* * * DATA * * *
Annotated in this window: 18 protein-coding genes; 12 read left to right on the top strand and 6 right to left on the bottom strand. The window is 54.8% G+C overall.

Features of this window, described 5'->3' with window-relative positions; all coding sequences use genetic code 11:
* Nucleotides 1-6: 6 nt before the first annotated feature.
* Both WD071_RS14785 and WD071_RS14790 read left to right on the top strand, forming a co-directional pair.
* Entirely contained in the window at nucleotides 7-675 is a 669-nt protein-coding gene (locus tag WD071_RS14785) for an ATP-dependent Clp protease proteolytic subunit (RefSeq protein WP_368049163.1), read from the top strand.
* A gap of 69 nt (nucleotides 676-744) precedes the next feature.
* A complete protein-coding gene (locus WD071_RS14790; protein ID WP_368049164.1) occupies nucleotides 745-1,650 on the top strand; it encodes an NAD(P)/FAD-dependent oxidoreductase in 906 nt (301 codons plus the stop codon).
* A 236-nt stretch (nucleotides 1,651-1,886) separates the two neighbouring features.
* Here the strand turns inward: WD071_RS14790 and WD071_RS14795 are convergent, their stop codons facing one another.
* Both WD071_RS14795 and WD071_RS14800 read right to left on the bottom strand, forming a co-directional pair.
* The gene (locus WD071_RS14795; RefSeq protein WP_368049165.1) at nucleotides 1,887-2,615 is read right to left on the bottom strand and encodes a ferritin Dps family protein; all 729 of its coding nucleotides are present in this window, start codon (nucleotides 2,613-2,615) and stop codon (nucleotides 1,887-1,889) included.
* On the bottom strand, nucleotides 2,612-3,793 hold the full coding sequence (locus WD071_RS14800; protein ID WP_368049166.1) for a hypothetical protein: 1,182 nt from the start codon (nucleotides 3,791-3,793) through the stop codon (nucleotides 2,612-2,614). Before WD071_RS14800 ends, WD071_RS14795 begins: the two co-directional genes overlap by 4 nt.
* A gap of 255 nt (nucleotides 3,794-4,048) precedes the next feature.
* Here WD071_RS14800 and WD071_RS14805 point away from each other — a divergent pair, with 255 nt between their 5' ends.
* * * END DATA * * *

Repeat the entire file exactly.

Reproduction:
Annotated in this window: 18 protein-coding genes; 12 read left to right on the top strand and 6 right to left on the bottom strand. The window is 54.8% G+C overall.

Features of this window, described 5'->3' with window-relative positions; all coding sequences use genetic code 11:
* Nucleotides 1-6: 6 nt before the first annotated feature.
* Both WD071_RS14785 and WD071_RS14790 read left to right on the top strand, forming a co-directional pair.
* Entirely contained in the window at nucleotides 7-675 is a 669-nt protein-coding gene (locus tag WD071_RS14785) for an ATP-dependent Clp protease proteolytic subunit (RefSeq protein WP_368049163.1), read from the top strand.
* A gap of 69 nt (nucleotides 676-744) precedes the next feature.
* A complete protein-coding gene (locus WD071_RS14790; protein ID WP_368049164.1) occupies nucleotides 745-1,650 on the top strand; it encodes an NAD(P)/FAD-dependent oxidoreductase in 906 nt (301 codons plus the stop codon).
* A 236-nt stretch (nucleotides 1,651-1,886) separates the two neighbouring features.
* Here the strand turns inward: WD071_RS14790 and WD071_RS14795 are convergent, their stop codons facing one another.
* Both WD071_RS14795 and WD071_RS14800 read right to left on the bottom strand, forming a co-directional pair.
* The gene (locus WD071_RS14795; RefSeq protein WP_368049165.1) at nucleotides 1,887-2,615 is read right to left on the bottom strand and encodes a ferritin Dps family protein; all 729 of its coding nucleotides are present in this window, start codon (nucleotides 2,613-2,615) and stop codon (nucleotides 1,887-1,889) included.
* On the bottom strand, nucleotides 2,612-3,793 hold the full coding sequence (locus WD071_RS14800; protein ID WP_368049166.1) for a hypothetical protein: 1,182 nt from the start codon (nucleotides 3,791-3,793) through the stop codon (nucleotides 2,612-2,614). Before WD071_RS14800 ends, WD071_RS14795 begins: the two co-directional genes overlap by 4 nt.
* A gap of 255 nt (nucleotides 3,794-4,048) precedes the next feature.
* Here WD071_RS14800 and WD071_RS14805 point away from each other — a divergent pair, with 255 nt between their 5' ends.